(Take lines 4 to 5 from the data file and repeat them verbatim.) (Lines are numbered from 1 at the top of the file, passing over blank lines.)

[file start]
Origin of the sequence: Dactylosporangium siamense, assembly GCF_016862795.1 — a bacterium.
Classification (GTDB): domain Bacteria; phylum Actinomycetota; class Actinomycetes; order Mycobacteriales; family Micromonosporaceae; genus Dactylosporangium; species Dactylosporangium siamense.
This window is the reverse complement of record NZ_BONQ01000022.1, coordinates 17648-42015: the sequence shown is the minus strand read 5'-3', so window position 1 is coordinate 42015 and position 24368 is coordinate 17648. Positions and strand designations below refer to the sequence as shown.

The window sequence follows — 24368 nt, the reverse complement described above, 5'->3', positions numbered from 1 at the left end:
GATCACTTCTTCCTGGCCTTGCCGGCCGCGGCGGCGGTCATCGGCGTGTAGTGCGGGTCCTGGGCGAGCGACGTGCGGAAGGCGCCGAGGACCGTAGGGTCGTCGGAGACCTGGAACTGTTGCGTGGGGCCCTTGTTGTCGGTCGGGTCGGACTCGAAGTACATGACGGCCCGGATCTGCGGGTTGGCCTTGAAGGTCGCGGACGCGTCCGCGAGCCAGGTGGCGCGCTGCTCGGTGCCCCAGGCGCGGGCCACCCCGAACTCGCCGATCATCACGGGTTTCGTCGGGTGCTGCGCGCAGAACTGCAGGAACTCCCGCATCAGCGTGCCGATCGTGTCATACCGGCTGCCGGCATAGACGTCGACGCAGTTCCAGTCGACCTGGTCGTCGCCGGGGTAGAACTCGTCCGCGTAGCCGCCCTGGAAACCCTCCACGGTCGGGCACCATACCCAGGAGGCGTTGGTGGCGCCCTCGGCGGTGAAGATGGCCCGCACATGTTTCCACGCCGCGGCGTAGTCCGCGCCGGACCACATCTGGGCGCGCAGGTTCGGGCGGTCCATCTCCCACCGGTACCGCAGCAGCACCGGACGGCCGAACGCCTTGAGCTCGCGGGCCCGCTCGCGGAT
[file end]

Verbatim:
The window sequence follows — 24368 nt, the reverse complement described above, 5'->3', positions numbered from 1 at the left end:
GATCACTTCTTCCTGGCCTTGCCGGCCGCGGCGGCGGTCATCGGCGTGTAGTGCGGGTCCTGGGCGAGCGACGTGCGGAAGGCGCCGAGGACCGTAGGGTCGTCGGAGACCTGGAACTGTTGCGTGGGGCCCTTGTTGTCGGTCGGGTCGGACTCGAAGTACATGACGGCCCGGATCTGCGGGTTGGCCTTGAAGGTCGCGGACGCGTCCGCGAGCCAGGTGGCGCGCTGCTCGGTGCCCCAGGCGCGGGCCACCCCGAACTCGCCGATCATCACGGGTTTCGTCGGGTGCTGCGCGCAGAACTGCAGGAACTCCCGCATCAGCGTGCCGATCGTGTCATACCGGCTGCCGGCATAGACGTCGACGCAGTTCCAGTCGACCTGGTCGTCGCCGGGGTAGAACTCGTCCGCGTAGCCGCCCTGGAAACCCTCCACGGTCGGGCACCATACCCAGGAGGCGTTGGTGGCGCCCTCGGCGGTGAAGATGGCCCGCACATGTTTCCACGCCGCGGCGTAGTCCGCGCCGGACCACATCTGGGCGCGCAGGTTCGGGCGGTCCATCTCCCACCGGTACCGCAGCAGCACCGGACGGCCGAACGCCTTGAGCTCGCGGGCCCGCTCGCGGAT